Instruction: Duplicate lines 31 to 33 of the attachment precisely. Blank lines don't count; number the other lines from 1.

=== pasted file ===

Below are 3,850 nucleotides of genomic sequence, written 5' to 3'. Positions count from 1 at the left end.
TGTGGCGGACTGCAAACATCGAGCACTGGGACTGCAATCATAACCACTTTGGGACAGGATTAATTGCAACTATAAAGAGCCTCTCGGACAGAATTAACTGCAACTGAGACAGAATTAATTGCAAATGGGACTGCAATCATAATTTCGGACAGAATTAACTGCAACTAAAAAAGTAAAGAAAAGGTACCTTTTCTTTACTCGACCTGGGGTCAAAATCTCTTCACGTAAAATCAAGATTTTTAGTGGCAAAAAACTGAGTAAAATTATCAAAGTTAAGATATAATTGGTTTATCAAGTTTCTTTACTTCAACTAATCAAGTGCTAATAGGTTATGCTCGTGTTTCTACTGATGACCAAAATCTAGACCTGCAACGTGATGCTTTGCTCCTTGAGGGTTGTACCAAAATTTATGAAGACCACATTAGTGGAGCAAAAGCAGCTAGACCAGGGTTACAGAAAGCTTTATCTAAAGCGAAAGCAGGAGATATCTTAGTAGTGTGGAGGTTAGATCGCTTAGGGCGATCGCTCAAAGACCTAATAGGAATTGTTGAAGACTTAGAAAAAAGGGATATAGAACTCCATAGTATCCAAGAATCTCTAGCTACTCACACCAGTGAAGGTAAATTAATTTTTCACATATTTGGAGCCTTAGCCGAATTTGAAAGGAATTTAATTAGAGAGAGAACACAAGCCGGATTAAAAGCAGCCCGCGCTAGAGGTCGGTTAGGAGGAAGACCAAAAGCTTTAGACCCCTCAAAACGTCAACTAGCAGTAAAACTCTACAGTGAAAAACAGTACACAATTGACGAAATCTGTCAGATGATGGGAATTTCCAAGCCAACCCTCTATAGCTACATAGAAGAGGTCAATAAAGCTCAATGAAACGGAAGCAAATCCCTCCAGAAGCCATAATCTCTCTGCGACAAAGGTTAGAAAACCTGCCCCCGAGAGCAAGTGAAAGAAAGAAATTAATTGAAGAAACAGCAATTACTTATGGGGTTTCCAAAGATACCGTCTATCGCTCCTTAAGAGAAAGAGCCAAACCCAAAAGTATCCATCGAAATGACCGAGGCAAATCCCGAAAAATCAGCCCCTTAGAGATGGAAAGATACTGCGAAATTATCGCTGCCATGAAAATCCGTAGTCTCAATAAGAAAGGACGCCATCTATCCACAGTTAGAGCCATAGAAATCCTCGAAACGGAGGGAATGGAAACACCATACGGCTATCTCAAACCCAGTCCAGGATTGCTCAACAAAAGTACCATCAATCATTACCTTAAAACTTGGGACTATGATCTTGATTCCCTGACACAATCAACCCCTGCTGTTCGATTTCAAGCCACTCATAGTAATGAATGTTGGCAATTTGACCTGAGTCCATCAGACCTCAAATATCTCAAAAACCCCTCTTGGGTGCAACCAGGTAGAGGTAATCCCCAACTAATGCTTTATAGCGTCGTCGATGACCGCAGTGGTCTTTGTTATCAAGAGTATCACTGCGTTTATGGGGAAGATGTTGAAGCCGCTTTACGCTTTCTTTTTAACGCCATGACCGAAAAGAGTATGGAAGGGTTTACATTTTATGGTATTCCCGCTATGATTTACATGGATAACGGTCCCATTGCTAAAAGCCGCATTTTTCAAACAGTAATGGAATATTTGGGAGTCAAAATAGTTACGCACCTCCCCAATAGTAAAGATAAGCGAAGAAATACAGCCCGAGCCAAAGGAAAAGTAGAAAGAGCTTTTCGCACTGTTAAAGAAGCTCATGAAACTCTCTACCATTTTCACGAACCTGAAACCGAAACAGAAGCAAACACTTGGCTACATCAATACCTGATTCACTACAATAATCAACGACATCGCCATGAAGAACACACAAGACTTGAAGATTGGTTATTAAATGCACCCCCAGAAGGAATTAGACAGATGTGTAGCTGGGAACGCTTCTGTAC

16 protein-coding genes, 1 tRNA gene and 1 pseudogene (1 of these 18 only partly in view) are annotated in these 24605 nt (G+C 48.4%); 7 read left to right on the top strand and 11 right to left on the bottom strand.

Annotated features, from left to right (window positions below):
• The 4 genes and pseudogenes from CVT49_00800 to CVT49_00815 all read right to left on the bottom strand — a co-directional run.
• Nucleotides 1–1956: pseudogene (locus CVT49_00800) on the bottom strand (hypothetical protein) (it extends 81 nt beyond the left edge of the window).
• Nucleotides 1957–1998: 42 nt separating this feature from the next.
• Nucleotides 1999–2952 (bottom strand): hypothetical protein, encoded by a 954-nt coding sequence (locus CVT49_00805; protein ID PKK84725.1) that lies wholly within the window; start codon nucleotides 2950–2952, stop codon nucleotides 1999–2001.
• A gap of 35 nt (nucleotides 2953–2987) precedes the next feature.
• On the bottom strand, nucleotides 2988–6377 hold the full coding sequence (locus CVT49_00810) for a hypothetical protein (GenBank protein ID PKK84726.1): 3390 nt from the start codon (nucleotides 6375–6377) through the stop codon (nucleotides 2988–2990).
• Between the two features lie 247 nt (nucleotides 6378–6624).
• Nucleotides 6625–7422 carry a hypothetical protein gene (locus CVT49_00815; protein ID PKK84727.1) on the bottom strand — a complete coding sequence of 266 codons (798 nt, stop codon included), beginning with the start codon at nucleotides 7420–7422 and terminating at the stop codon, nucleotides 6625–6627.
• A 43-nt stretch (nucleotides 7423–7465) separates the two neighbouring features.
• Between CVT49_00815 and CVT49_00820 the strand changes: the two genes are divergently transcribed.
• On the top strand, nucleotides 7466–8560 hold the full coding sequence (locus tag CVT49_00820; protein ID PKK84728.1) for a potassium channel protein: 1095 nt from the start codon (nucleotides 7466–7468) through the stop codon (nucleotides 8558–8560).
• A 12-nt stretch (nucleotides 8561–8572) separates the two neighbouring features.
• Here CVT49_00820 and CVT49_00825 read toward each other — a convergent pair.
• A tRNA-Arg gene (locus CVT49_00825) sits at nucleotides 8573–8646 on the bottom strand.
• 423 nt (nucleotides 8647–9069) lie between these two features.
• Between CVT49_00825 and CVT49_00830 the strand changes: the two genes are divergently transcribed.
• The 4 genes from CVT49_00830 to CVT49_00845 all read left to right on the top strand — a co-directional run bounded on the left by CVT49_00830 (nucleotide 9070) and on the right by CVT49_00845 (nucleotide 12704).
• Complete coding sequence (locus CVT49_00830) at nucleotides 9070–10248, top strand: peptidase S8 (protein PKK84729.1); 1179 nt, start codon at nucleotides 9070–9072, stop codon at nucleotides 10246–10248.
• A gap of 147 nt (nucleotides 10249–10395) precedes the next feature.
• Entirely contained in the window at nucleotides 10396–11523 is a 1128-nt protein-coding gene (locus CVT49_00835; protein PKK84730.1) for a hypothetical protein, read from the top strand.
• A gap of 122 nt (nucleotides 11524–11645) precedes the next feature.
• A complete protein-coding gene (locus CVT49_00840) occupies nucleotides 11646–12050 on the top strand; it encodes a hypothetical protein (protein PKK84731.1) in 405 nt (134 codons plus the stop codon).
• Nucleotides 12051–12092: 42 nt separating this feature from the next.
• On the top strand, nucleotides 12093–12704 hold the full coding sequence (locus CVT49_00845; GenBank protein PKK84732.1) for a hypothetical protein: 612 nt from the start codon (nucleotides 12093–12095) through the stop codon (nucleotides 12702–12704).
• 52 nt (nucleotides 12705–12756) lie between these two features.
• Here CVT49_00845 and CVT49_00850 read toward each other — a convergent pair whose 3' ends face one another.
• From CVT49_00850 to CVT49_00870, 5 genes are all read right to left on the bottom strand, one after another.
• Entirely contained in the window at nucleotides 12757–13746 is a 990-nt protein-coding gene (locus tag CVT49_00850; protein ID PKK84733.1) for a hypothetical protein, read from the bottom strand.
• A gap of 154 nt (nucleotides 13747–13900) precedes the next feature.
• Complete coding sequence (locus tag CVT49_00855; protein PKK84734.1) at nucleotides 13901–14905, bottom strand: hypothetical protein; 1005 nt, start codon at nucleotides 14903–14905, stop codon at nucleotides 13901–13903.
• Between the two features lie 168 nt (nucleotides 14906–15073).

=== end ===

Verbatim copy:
• From CVT49_00850 to CVT49_00870, 5 genes are all read right to left on the bottom strand, one after another.
• Entirely contained in the window at nucleotides 12757–13746 is a 990-nt protein-coding gene (locus tag CVT49_00850; protein ID PKK84733.1) for a hypothetical protein, read from the bottom strand.
• A gap of 154 nt (nucleotides 13747–13900) precedes the next feature.